What a mess. What a shambles.
To be fair I always thought that Brexit was a dreadful idea. But even I could not have predicted the chaos we are now in.
People voted to leave for a variety of reasons. Some just don’t like being in the EU and think that, even in a modern, interconnected but dangerous world we are somehow better off on our own.
Others tell me that they wanted controls on immigration – which is understandable. Although it rather calls into question how we’d fill hundreds of thousands of jobs from the food processing industry and the hospitality sector to the NHS.
Many people wanted to vote against something because, after years of cuts to public services, low wage growth and increasing insecurity, they needed to protest and be listened to.
But I am pretty sure nobody voted to be worse off, and even the government’s own figures show that the best estimate of the effect of Brexit will be a 2% shrinking of the economy. That’s the same as the global financial crash of ten years ago, which we are still recovering from.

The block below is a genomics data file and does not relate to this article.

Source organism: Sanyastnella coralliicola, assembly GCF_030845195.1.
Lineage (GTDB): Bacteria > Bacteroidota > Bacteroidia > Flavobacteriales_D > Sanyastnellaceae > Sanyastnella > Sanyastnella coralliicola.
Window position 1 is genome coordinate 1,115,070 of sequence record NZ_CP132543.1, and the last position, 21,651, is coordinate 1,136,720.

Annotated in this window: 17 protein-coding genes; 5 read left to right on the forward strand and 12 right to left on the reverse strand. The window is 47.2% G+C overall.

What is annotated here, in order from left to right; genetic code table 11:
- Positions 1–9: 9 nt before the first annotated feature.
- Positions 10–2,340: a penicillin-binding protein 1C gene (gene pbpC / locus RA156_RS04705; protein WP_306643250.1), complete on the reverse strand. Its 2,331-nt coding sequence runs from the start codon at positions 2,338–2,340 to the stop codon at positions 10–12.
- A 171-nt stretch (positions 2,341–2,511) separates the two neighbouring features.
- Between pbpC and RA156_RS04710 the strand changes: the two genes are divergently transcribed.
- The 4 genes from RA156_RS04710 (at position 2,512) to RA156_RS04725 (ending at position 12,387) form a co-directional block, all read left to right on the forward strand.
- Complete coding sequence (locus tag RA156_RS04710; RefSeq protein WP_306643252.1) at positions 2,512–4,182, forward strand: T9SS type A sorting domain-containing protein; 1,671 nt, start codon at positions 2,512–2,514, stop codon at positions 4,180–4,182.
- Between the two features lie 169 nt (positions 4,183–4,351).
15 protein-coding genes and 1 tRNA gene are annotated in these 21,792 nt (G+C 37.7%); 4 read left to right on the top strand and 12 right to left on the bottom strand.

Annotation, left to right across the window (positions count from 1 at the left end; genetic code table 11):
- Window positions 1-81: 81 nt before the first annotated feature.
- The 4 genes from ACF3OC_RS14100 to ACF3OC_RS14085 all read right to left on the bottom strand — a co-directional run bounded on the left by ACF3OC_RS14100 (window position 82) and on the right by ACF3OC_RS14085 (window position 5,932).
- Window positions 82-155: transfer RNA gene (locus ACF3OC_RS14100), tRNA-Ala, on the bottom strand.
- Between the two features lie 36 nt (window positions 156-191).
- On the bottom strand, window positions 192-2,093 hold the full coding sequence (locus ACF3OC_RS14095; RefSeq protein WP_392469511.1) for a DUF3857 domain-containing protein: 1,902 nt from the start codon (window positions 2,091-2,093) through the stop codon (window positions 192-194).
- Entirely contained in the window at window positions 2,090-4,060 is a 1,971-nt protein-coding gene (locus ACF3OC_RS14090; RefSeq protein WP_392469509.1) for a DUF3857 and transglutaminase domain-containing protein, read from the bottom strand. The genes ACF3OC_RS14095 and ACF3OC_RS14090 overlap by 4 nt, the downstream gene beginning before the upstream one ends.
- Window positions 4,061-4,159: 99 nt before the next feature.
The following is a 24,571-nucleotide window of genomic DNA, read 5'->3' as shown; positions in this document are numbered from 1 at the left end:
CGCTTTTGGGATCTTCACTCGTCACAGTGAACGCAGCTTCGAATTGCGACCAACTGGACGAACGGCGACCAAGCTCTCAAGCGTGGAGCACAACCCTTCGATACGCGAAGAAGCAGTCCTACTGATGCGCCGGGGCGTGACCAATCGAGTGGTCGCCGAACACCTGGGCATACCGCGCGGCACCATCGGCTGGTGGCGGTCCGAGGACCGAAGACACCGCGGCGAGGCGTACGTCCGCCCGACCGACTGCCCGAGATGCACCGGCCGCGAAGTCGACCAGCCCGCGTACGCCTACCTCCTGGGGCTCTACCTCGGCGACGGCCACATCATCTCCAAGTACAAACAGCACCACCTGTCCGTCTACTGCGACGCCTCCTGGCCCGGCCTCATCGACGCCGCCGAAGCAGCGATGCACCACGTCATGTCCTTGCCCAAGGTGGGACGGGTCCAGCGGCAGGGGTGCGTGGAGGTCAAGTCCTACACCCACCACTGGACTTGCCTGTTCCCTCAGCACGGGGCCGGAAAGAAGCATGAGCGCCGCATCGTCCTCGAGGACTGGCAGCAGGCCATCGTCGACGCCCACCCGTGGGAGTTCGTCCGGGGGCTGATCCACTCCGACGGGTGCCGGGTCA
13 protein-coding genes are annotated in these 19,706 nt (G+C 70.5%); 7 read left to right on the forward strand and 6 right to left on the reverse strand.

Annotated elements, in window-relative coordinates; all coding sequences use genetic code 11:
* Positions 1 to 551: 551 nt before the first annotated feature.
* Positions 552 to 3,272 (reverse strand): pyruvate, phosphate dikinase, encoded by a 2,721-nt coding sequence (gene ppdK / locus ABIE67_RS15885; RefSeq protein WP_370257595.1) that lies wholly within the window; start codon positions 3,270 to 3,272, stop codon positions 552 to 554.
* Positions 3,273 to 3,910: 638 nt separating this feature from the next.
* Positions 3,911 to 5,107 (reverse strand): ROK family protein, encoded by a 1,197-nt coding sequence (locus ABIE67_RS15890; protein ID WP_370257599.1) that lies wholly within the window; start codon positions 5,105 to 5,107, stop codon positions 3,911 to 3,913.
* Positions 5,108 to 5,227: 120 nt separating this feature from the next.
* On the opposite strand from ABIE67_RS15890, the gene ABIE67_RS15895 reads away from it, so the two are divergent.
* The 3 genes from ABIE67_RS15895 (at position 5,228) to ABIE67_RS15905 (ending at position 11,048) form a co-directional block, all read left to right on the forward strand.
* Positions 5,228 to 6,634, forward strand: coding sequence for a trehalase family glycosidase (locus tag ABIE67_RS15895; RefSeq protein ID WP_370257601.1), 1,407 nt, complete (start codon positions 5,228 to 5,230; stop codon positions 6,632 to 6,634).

And the problem with the Northern Ireland border cannot be resolved without endangering the peace process. For me this is one of the most crucial issues, because I remember the news bulletins every night from my childhood detailing yet another terrorist attack.
The reality of Brexit is getting closer now too and we have a better idea what it will look like: the government is stockpiling medicines, making plans to turn motorways around Dover into a lorry park as customs checks return (and that problem will affect Holyhead too, so jamming up the A55 near us) and even talking about hoarding food. The whole country will turn into a giant foodbank.
The Prime Minister has come back with a deal of sorts, but it does not protect jobs or the environment, and is only a basic sketch of what life post-Brexit would be like. There is no detail. As things stand, I could not vote for it.
Nor will I support a “least worst” option and be forced to accept second best for our country.
In this chaotic atmosphere things move fast, and as I write at the start of the week, I am not sure what the situation will be as the Chester Standard hits the streets on Thursday.
With no Commons majority for any solution, I can well understand why there are now increasing calls for a People’s Vote on whether to accept the PM’s deal, or remain in the EU and reform it.